A Korean Confucian Way of Life and Thought: The Chasongnok (Record of Self-Reflection) by Yi Hwang (T’oegye)
312pp. November 2015
A Korean Confucian Way of Life and Thought: The Chasongnok (Record of Self-Reflection) by Yi Hwang (Toegye)
Translator: Chung, Edward Y. J.;
Yi Hwang (1501–1570)—best known by his literary name, T’oegye—is one of the most eminent thinkers in the history of East Asian philosophy and religion. His Chasŏngnok (Record of self-reflection) is a superb Korean Neo-Confucian text: an eloquent collection of twenty-two scholarly letters and four essays written to his close disciples and junior colleagues. These were carefully selected by T’oegye himself after self-reflecting (chasŏng) on his practice of personal cultivation. The Chasŏngnok continuously guided T’oegye and inspired others on the true Confucian way (including leading Neo-Confucians in Tokugawa Japan) while it criticized Buddhism and Daoism. Its philosophical merit rivals T’oegye’s monumental Sŏnghak sipto (Ten diagrams on sage learning) and “Four-Seven Debate Letters”; however, as a testament of T’oegye’s character, scholarship, and teaching, the Chasŏngnok is of greater interest. The work engages with his holistic knowledge and experience of self-cultivation by articulating textual and historical material on various key doctrines and ideas. It is an inspiring practical guide that reveals the depth of T’oegye’s learning and spirituality.

The present volume offers a fully annotated translation of the Chasŏngnok. Following a groundbreaking discussion of T’oegye’s life and ideas according to the Chasŏngnok and his other major writings, it presents the core of his thought in six interrelated sections: “Philosophy of Principle,” “Human Nature and Emotions,” “Against Buddhism and Daoism,” “True Learning,” “Self-Cultivation,” and “Reverence and Spiritual Cultivation.” The bibliography offers a current catalogue of primary sources and modern works in Korean, Chinese, Japanese, and English. As the first comprehensive study of the Chasŏngnok, this book is a welcome addition to current literature on Korean classics and East Asian philosophy and religion. By presenting T’oegye’s thought-provoking contributions, it sheds new light on the vitality of Confucian wisdom, thereby affording scholars and students with an excellent primary source for East Asian studies in general and Confucian studies in particular.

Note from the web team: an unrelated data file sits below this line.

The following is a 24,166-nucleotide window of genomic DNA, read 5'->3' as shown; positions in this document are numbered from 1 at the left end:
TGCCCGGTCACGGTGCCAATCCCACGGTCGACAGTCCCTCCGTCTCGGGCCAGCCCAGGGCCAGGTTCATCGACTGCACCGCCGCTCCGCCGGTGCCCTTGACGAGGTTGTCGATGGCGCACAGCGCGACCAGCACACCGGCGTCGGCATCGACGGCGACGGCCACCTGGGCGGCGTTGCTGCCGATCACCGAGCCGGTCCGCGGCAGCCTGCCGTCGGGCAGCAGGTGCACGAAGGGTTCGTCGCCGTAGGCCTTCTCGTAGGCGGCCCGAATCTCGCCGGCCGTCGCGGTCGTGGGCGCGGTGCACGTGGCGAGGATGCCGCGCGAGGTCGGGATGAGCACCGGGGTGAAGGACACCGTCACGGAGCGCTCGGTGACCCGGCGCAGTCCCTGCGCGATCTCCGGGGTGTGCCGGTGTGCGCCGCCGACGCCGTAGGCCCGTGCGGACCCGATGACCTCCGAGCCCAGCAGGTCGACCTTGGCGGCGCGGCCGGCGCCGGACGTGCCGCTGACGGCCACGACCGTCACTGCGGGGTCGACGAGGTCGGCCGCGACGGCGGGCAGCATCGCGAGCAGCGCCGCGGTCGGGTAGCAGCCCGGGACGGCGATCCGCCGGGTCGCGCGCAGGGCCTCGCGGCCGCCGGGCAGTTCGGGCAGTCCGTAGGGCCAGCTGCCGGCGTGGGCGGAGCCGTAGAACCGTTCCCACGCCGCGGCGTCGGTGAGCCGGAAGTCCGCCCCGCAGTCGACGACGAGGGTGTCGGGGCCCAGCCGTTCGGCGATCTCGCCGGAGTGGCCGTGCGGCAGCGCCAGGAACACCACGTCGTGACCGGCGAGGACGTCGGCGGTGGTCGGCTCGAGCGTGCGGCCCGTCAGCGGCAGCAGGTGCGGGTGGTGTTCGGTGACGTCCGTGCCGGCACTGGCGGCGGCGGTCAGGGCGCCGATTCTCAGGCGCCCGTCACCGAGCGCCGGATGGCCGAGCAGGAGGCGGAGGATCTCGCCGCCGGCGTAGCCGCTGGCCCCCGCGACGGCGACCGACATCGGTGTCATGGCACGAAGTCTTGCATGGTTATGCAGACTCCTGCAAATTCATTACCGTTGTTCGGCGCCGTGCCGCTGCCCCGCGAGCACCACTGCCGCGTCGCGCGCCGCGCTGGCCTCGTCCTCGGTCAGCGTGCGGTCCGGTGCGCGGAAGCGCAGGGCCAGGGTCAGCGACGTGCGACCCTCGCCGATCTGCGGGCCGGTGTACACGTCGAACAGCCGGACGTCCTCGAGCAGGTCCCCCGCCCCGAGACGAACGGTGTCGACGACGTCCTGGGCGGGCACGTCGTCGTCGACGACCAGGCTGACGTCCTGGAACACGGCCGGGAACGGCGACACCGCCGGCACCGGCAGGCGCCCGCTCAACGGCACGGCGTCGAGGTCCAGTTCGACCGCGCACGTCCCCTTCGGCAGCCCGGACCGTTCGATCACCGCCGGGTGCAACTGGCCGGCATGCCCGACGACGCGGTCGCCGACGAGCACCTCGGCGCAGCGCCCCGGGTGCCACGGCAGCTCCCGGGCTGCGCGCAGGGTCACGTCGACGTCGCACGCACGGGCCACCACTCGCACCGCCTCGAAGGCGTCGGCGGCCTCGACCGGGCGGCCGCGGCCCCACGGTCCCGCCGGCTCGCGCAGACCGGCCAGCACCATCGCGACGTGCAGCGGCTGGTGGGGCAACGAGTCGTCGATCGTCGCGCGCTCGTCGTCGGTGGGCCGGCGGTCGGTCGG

Korean Classics Library: Philosophy and Religion
“This book is a study and an annotated translation of Yi Hwang’s (1501-1570) Chasŏngnok (Record of Self-Reflection) . . . Edward Chung has translated this collection and provides an insightful introduction to Yi Hwang’s thought and self-cultivation practice. . . . This is a significant contribution to the study of Neo-Confucianism. Chung suggests consideration of “Confucian thought as ‘spiritual humanism’ in dialogue with world philosophies and religions” (45). This book will help the uninitiated reader understand the practice of Confucian self-cultivation, while enabling the scholar to understand Yi Hwang’s thought more profoundly." —American Academy of Religion

". . . Along with the translation, Chung provides a critical introduction to the volume, which is extremely helpful in contextualizing this rather less-known work. In particular, he has done a wonderful job in extracting the metaphysical and theoretical subjects that readers will encounter while reading . . . Chung attentively escorts readers in this way for easy understanding . . . This translation of the Chasŏngnok is unquestionably a welcome addition to the studies of Korean Confucian tradition and intellectual history. Readers will be able to observe how Neo-Confucian moral philosophy actually developed in Chosŏn scholarly culture." —Acta Koreana

"Chung, an associate professor of religious studies at the University of Prince Edward Island, is one of the finest connoisseurs of T’oegye and his thought. This he combines with solid translational skills, crafting a prose that is highly readable while retaining the intricacies of the original text. . . . This is a recommended reading for advanced students and specialists of Neo-Confucianism."–Religious Studies Review

Translator: Chung, Edward Y. J.;
Edward Y. J. Chung teaches Eastern religion and thought and comparative religion at the University of Prince Edward Island, Canada.